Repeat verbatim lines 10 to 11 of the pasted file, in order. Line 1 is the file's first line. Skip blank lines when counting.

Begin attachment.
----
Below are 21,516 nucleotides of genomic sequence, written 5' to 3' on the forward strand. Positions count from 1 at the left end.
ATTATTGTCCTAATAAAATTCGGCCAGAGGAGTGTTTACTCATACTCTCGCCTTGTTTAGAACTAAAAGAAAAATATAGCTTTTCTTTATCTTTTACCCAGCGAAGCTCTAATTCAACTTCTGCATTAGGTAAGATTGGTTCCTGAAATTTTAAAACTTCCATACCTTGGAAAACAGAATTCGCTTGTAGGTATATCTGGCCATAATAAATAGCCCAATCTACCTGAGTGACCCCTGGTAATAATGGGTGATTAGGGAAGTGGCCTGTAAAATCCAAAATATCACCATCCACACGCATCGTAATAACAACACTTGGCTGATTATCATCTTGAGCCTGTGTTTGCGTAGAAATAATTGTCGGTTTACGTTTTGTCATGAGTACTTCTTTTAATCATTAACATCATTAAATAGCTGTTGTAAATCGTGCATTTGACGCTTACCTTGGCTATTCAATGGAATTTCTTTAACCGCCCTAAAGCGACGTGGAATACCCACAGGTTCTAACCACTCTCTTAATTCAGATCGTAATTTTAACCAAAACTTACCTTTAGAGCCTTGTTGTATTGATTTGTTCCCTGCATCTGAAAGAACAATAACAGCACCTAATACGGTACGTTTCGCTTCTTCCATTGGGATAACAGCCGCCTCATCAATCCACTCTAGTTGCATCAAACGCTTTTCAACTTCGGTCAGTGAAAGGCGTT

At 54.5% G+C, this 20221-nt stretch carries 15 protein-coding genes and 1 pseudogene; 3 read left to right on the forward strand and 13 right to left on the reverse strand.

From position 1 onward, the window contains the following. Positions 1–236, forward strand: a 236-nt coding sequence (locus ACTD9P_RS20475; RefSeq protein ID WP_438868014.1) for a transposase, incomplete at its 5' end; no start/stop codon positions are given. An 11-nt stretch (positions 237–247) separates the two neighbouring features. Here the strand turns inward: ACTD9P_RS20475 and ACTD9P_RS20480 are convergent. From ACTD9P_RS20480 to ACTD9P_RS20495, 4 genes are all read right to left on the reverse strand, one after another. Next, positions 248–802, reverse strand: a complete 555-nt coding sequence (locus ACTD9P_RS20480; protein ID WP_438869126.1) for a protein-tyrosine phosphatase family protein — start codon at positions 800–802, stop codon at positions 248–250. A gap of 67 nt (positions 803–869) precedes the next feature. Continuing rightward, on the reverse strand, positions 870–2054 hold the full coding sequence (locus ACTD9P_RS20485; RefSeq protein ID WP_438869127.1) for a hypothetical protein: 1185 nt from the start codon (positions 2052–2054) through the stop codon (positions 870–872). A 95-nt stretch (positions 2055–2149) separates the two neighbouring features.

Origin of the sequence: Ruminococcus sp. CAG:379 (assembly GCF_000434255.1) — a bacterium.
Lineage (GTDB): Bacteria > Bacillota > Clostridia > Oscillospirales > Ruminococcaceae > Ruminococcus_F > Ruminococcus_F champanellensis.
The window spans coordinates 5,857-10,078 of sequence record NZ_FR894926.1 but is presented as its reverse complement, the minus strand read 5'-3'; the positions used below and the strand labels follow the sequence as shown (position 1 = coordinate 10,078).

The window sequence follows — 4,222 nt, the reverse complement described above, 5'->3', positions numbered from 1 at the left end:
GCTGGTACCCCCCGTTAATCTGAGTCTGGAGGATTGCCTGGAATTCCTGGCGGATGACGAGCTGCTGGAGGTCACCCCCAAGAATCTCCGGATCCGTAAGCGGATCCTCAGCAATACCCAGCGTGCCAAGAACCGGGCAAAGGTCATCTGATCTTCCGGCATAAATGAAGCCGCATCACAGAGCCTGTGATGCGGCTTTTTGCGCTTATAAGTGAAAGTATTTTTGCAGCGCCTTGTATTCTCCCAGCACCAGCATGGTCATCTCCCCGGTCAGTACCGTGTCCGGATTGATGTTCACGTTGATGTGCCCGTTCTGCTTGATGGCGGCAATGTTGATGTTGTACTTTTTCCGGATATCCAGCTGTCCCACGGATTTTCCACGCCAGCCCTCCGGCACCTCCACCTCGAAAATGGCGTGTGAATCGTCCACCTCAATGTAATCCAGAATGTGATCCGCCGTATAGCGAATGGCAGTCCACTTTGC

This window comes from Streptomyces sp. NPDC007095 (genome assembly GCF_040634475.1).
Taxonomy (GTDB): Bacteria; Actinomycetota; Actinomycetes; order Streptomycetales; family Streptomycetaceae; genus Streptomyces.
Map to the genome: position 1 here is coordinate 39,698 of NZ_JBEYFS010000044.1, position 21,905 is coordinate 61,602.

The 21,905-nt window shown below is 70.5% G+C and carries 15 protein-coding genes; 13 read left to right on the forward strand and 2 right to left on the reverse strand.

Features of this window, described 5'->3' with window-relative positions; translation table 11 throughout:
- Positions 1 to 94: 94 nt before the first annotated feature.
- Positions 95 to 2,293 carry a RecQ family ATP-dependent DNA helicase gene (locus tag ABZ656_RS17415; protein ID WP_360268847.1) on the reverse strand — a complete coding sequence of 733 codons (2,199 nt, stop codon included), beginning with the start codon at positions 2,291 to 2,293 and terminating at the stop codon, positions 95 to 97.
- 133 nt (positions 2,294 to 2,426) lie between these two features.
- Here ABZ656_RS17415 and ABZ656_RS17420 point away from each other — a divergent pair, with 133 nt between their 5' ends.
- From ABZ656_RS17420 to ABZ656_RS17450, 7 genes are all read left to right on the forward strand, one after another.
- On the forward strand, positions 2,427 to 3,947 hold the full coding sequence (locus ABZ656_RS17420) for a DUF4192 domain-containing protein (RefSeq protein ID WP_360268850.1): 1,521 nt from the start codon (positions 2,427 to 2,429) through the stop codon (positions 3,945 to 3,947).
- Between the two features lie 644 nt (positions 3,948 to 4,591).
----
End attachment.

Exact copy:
This window comes from Streptomyces sp. NPDC007095 (genome assembly GCF_040634475.1).
Taxonomy (GTDB): Bacteria; Actinomycetota; Actinomycetes; order Streptomycetales; family Streptomycetaceae; genus Streptomyces.